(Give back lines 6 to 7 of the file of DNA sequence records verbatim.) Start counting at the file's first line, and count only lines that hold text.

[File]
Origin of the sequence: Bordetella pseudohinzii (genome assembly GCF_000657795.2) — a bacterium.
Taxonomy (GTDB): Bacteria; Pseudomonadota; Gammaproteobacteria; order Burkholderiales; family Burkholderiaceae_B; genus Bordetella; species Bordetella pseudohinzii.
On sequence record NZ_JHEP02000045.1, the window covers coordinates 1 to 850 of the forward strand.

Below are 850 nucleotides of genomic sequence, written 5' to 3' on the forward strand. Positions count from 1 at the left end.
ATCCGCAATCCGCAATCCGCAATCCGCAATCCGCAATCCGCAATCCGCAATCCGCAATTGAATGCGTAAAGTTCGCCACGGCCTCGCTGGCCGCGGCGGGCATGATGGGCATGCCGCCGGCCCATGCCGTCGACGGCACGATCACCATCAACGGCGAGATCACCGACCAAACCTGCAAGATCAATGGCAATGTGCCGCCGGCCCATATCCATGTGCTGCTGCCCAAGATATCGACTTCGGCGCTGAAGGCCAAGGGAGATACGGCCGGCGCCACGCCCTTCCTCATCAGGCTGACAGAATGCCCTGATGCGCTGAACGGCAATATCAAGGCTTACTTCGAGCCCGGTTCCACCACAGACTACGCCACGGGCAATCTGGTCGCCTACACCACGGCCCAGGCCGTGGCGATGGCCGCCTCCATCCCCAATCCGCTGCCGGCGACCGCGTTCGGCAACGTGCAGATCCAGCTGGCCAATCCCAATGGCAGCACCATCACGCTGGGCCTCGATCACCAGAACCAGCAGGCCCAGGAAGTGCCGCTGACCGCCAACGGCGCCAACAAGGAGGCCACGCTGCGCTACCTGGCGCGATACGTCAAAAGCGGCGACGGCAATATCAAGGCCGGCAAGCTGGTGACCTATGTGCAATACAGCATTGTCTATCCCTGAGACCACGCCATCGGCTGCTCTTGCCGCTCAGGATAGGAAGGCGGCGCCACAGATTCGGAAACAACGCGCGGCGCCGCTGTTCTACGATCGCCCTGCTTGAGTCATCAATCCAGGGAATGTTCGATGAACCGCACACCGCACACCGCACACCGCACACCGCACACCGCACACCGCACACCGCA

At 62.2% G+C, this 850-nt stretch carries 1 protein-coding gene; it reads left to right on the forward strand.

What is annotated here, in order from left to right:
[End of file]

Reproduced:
At 62.2% G+C, this 850-nt stretch carries 1 protein-coding gene; it reads left to right on the forward strand.

What is annotated here, in order from left to right: